Canada’s online news bill raises Meta’s concern

LONDON: Tech giant Meta said on Thursday it has “serious concerns” about Canada’s new online news bill, which would force tech companies to compensate news outlets for reusing their work on social media platforms.

Modeled on a law in Australia, Canada’s new bill is aimed at supporting the news industry in the country.

Different in some respects from the Australian model, however, Canada’s law will set up a process for digital platforms to privately negotiate deals with newspapers, magazines and online news groups, as well as broadcasters that publish news online.

It will allow news organizations to partner with digital companies to bargain for compensation.

Rachel Curran from Meta Canada said that the company, which owns Facebook and Instagram, is going through the proposed law in detail and looking at options for a future response.

She added that Meta was “not consulted” on its content, a statement which was immediately refuted by Canadian Heritage Minister Pablo Rodriguez’s spokeswoman, who accused Curran of making a “false claim.”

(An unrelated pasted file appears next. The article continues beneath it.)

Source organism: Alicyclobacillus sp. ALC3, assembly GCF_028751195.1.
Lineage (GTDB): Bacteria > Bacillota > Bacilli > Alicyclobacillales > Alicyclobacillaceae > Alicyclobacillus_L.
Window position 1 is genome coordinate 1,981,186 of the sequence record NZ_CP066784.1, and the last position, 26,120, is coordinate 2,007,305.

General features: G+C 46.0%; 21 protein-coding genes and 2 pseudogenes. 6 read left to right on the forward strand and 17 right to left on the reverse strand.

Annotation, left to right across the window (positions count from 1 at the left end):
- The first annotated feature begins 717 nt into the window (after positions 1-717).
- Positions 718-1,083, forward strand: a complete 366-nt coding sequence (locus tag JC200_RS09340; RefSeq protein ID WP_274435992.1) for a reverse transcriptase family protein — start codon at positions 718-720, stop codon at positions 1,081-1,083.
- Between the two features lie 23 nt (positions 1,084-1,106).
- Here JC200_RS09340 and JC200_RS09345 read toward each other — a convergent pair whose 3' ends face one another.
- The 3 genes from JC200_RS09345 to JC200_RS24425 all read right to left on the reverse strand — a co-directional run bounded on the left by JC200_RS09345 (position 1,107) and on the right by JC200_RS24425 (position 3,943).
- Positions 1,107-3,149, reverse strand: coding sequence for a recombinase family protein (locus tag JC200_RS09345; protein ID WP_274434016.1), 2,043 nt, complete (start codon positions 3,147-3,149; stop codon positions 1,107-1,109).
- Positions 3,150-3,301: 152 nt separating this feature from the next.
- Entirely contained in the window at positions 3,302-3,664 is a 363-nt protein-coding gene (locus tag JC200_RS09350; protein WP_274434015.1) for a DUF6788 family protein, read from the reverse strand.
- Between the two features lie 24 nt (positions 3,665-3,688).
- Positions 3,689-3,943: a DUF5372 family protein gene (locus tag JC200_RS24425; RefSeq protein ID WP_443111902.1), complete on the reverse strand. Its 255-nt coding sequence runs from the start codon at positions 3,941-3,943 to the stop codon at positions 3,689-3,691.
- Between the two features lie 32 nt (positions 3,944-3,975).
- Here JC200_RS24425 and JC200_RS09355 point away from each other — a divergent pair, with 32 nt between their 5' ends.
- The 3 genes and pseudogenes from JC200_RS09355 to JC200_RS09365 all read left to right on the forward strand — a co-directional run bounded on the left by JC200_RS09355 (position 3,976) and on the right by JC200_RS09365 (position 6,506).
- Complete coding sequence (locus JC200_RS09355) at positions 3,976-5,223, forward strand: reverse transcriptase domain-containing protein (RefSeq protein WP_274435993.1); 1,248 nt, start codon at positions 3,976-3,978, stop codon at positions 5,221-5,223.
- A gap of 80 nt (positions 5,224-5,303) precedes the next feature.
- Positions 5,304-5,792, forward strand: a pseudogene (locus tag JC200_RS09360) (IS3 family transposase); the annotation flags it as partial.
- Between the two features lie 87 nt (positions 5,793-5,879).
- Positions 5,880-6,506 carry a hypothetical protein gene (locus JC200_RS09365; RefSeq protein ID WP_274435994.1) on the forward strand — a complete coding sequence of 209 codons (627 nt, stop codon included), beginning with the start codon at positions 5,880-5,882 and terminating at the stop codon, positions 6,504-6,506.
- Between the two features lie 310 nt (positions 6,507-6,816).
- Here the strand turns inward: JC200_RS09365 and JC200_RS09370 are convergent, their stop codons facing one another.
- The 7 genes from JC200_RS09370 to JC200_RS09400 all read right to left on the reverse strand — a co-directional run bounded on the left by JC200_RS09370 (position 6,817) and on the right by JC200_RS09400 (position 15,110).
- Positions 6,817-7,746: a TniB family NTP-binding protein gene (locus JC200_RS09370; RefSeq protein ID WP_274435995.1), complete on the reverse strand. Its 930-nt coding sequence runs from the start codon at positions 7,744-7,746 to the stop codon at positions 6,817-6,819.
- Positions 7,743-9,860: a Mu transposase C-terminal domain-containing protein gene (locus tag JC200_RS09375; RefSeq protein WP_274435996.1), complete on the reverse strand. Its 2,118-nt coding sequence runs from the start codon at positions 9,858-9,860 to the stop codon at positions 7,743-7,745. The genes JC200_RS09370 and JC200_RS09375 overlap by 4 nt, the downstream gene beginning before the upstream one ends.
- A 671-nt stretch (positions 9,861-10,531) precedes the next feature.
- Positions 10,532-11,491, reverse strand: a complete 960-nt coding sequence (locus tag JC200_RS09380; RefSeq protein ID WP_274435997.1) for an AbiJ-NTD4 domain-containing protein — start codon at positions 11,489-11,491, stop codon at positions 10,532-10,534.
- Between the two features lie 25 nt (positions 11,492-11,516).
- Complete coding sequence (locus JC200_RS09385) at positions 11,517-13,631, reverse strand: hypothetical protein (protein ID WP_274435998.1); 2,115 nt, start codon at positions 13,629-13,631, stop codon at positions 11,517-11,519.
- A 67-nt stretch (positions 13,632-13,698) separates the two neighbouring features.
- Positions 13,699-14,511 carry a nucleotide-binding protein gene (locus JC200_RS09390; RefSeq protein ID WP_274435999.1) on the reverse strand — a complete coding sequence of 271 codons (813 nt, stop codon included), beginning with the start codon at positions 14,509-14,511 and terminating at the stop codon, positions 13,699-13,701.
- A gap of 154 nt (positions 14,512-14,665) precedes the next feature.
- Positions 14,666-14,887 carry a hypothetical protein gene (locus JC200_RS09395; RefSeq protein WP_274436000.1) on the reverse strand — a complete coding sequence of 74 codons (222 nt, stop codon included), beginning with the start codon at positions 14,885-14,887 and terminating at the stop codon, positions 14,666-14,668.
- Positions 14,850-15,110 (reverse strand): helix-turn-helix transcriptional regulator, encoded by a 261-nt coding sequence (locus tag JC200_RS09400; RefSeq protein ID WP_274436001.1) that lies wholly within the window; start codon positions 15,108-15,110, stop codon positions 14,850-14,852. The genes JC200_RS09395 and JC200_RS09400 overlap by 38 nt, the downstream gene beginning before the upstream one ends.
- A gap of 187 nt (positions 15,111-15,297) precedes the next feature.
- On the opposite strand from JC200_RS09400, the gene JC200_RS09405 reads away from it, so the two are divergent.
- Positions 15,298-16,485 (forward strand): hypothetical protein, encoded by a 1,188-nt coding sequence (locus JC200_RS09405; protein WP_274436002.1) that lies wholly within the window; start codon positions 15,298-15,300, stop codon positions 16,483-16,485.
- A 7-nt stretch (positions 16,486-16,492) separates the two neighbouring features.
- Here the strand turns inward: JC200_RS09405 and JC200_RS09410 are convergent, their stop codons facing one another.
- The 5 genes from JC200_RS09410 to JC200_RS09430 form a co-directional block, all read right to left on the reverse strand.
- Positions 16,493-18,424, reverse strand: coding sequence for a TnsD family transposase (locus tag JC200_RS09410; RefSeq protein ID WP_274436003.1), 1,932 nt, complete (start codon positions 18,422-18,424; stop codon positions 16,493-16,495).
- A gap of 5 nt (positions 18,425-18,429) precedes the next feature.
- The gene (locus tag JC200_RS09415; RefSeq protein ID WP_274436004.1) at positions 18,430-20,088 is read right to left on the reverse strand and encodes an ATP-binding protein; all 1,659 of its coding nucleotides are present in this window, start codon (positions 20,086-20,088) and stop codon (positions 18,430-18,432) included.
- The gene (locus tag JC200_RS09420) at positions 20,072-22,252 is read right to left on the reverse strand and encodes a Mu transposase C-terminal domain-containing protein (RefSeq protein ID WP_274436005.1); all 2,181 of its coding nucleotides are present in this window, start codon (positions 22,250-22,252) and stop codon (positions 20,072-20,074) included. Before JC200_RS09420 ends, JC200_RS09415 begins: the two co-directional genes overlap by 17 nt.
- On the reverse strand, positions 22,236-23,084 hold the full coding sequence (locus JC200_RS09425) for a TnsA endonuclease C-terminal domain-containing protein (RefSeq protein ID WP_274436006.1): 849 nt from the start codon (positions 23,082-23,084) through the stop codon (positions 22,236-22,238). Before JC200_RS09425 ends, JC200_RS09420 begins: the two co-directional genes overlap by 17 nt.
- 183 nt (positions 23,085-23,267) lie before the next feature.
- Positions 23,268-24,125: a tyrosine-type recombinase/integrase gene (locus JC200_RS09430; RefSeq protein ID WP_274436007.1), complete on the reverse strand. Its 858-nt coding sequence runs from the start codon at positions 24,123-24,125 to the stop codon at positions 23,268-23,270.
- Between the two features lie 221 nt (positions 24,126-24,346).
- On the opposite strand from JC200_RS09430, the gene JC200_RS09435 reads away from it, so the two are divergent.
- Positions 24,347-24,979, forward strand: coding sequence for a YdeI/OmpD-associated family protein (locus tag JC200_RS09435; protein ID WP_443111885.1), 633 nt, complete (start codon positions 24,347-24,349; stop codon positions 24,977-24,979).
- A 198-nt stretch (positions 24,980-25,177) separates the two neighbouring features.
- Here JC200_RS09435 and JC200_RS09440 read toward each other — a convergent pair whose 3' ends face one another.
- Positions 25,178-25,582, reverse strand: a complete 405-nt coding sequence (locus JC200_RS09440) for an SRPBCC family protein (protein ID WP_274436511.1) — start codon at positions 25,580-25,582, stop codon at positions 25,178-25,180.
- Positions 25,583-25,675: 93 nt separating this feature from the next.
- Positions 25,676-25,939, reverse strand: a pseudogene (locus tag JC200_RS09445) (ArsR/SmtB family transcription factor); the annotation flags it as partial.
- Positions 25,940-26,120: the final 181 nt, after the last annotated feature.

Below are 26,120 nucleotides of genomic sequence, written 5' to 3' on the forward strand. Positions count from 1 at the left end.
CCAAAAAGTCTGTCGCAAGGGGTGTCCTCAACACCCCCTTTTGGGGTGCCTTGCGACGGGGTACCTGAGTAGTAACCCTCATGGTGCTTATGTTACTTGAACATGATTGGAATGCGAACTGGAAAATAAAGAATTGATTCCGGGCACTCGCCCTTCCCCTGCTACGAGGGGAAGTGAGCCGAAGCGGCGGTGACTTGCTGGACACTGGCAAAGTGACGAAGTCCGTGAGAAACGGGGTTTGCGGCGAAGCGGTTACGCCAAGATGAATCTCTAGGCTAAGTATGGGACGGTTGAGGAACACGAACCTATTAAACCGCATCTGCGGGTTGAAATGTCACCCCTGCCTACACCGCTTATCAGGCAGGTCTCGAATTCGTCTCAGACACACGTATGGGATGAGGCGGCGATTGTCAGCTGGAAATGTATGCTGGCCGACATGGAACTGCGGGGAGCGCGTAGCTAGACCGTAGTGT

“We are still looking at all of the options based on our evaluation of the legislation,” Curran replied.

The Meta public policy head added that she could not “comment definitively on our future action with respect to the bill specifically, since we are still evaluating it.”

“I will say we do have some pretty serious concerns,” she said.

Laura Scaffidi, the heritage minister’s spokeswoman, said it was untrue that Rodriguez had not consulted Meta about the bill.

“The minister met Facebook on Feb. 10, and officials from the Department of Canadian Heritage met Ms. Curran multiple times since last fall’s election. Facebook chose not to participate in the consultation last year.”

Scaffidi said Rodriguez “is open to constructive dialogue with tech giants,” adding that Facebook was not given the chance to read the legislation before members of the House of Commons.

“Since the bill was introduced, we have not heard from Facebook — until Ms. Curran’s false claim today,” she said.

If news outlets and media firms cannot reach a deal within six months, tech platforms will be forced into mediation with news outlets and, failing that, binding arbitration. Rodriguez has said arbitration would be “a last resort.”

Digital platforms that fail to comply with the new law could face penalties of up to $15 million per day for repeated noncompliance.

Post a Comment

Previous Post Next Post